THIS Saturday, supporting an important cause comes easy.
Don’t Drill GA, a coalition of nonprofits, hosts a concert in the back lot of North Beach Grill on Tybee. Between sets, guest speakers will talk about the dangers of offshore drilling and seismic testing.
This important event comes at the perfect time.
“The permit applications to conduct seismic airgun blasting in the Atlantic Ocean collectively span a massive area from Cape May, New Jersey, all the way to Cape Canaveral, Florida,” explains Paulita Bennett-Martin of Oceana. “Seismic airgun blasting, on the scale that is currently being proposed, has never been allowed along our Atlantic coast. Marine animals depend on sound for communication and survival. Seismic blasts disrupt the ability of marine mammals to feed, mate, raise their young, avoid predators, and communicate. To think that we might now subject marine animals to seismic airgun blasting for the purpose of offshore oil—it’s mind-boggling.”
Simply put, offshore drilling and seismic testing are dangerous and extremely harmful to our coast.
“Right now, President Trump and Secretary Zinke are slashing offshore drilling standards and putting industry profits ahead of coastal communities and marine life that is most at risk from devastating oil spills,” says Bennett-Martin. “Proposing to open up nearly all U.S. waters to drilling while slashing current safeguards is preposterous. Right now, we need more safety, not less. Coastal communities are overwhelmingly opposed to expanded offshore drilling. This move is out of touch with the public.”
Local environmental organizations who are part of the Don’t Drill GA coalition are taking a stand against offshore drilling.
Kris Williams works with the Caretta Research Project, which allows participants to come interact with sea turtles.
“Obviously, we’re against drilling on the coast,” explains Williams. “There’s been relatively little research done on the impact of seismic blasting, but there have been some studies done, and the sea turtles display avoidance behavior and try to get away. It causes so much damage to all marine life. Physically, it could cause auditory damage, any kind of hearing loss—permanent or temporary. It could kill the turtles. It could cause damage to their tissues, and if it damages their hearing, it could increase their interaction with boaters.”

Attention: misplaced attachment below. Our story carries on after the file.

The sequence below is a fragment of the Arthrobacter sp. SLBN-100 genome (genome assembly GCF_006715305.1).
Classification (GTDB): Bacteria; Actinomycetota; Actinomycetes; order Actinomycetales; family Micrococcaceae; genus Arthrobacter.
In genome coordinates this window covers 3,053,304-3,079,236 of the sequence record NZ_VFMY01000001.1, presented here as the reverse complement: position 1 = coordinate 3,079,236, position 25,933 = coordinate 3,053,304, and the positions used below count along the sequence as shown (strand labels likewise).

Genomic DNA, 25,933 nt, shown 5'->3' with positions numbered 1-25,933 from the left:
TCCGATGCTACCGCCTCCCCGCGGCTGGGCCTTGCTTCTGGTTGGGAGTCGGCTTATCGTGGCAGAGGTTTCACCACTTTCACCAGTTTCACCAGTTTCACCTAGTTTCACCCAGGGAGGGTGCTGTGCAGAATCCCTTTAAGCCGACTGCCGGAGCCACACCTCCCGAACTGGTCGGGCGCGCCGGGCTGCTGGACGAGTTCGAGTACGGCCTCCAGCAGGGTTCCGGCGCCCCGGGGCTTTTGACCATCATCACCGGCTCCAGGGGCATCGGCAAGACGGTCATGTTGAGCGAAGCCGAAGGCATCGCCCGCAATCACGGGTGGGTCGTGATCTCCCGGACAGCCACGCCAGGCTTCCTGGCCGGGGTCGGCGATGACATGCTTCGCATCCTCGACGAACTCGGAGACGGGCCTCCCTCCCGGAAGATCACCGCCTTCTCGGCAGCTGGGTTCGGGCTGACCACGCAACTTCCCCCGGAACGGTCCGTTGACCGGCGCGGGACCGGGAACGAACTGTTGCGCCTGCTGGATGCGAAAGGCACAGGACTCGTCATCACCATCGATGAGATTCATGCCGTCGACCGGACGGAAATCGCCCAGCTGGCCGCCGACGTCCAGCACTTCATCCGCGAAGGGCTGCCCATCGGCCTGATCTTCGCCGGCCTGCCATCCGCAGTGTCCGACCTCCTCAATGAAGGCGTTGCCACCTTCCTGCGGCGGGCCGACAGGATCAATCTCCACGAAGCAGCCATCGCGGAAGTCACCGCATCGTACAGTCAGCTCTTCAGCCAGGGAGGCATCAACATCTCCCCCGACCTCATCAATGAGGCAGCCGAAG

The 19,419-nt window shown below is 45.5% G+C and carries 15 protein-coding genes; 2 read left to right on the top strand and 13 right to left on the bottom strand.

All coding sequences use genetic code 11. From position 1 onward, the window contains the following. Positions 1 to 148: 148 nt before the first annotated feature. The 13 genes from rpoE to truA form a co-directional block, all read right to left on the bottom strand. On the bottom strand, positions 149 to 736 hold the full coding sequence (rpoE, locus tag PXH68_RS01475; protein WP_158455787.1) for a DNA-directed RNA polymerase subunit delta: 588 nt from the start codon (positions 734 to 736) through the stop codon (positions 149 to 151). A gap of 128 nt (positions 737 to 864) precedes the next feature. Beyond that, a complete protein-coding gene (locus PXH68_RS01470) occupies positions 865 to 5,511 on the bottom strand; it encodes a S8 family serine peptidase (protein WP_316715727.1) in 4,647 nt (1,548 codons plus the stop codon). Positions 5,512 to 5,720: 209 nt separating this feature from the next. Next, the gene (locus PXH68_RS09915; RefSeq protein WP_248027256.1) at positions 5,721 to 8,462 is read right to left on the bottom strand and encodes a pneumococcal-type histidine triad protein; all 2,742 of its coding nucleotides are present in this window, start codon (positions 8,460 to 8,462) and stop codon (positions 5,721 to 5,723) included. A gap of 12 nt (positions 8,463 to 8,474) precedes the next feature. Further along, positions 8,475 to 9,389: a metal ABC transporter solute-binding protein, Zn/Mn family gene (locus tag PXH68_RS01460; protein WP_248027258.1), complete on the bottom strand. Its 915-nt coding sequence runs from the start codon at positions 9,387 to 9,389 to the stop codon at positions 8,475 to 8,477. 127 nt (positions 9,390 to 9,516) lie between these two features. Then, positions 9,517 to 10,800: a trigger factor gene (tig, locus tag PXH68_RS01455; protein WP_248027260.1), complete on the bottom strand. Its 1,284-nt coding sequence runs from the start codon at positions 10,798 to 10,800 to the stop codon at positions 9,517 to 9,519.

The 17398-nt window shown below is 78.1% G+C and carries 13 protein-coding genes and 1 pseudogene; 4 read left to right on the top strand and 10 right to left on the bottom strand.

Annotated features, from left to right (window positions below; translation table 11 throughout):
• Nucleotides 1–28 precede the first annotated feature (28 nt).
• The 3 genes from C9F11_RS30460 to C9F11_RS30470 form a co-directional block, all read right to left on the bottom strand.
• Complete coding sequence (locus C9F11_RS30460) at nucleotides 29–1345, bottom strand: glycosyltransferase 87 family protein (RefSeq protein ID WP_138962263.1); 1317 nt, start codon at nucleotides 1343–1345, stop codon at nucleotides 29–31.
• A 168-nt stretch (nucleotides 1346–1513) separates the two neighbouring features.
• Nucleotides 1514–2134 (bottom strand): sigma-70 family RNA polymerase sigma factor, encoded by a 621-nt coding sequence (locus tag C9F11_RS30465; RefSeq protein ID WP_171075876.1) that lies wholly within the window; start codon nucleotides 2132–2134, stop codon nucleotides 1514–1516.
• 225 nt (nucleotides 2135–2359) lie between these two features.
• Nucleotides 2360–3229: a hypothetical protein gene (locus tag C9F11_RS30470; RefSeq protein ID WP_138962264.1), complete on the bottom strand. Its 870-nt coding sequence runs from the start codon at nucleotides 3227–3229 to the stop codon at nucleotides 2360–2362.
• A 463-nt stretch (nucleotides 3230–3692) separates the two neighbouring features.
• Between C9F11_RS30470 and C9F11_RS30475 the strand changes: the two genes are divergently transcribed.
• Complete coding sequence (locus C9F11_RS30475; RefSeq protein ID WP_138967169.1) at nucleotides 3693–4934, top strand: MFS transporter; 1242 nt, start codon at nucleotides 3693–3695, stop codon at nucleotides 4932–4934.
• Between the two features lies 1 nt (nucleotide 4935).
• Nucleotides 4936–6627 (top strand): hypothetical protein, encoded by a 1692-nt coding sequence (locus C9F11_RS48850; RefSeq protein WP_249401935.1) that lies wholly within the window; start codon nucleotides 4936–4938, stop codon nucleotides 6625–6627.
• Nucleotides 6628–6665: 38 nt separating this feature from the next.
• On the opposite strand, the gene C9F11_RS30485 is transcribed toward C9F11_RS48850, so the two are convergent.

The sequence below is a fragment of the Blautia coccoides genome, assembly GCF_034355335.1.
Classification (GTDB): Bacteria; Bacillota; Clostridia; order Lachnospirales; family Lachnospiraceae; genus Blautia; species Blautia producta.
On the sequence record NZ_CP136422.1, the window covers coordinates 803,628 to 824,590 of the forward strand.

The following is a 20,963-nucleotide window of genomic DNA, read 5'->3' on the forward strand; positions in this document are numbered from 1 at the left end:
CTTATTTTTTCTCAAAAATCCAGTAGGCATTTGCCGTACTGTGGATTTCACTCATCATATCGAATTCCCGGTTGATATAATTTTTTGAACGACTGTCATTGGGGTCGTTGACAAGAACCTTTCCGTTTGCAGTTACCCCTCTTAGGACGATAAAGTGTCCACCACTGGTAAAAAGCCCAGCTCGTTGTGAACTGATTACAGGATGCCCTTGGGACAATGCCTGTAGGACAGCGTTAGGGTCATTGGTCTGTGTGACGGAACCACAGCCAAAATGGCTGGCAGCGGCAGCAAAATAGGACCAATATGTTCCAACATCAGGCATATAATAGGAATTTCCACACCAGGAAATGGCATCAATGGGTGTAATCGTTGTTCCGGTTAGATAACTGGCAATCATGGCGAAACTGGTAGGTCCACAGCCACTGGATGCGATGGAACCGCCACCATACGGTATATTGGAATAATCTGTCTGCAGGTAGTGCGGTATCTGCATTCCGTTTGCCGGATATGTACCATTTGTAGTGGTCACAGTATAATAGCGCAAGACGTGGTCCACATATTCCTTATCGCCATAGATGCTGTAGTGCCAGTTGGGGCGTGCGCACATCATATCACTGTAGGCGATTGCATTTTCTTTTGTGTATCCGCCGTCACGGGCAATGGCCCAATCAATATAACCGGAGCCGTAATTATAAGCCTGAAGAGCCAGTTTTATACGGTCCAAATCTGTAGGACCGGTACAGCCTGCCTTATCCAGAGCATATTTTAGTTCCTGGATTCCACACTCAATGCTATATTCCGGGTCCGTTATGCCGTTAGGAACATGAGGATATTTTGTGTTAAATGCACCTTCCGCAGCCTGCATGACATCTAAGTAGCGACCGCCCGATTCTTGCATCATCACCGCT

It’s not just turtles that are affected by this type of intrusion—it’s all marine life, from big to small. North Atlantic right whales are endangered and come only to our coast to have their babies.
The blasts also harm plankton.
“Seismic blasting has a huge impact on plankton,” Williams shares. “Zooplankton is the base of the marine food chain. That’s going to affect fisheries and all the food webs all the way up the chain. It’s a very big deal. You have to think on an industry level.”
“I want to be clear that species all the way down to plankton can be impacted by the seismic blasting,” stresses Bennett-Martin.
Jacob Oblander with the Savannah Riverkeeper adds that offshore drilling is also a major economic problem.
“It’s a threat to tourism, recreation, and fishing, which drives our local economy,” he explains. “The number of jobs and possible revenue from offshore drilling is a fraction of what we currently have in the tourist-based economy.”
“Our commercial fisheries, tourism, and all-around coastal way of life is threatened by oil spills off of our coast,” adds Bennett-Martin, “because it is not a matter of if, it is almost always a matter of when.”
If offshore drilling is allowed here on the proposed level, it will certainly affect the health of our waterways.
“The health of our waters is important because it is home to countless marine species,” Bennett-Martin explains. “The ocean provides seafood resource and untold recreational experience which reward our local coastal communities daily, and it draws a huge tourism and waterfront economy, which provides over 23,000 jobs and roughly $1.3 billion in GDP just here in Georgia alone. This is all directly related to healthy water. We should protect what we know works, and not bet on a long shot in a dirty industry.”
“It affects us all, not just fisherman or people who are into the ocean,” says Oblander. “It affects every part of how our coast functions.”
As residents of a coastal community, and also residents of this planet, we all need to have a vested interest in the health of our waterways and marine. The concert on Saturday should bolster that interest.
“We discussed the need to bring this issue forward, and take it out of environmental meetings and lectures and into the public in other types of events,” explains Bennett-Martin. “What better way to do this than by bringing people together through music? All the musicians performing have a special connection to coastal Georgia and hope to connect others with the beauty of our oceans.”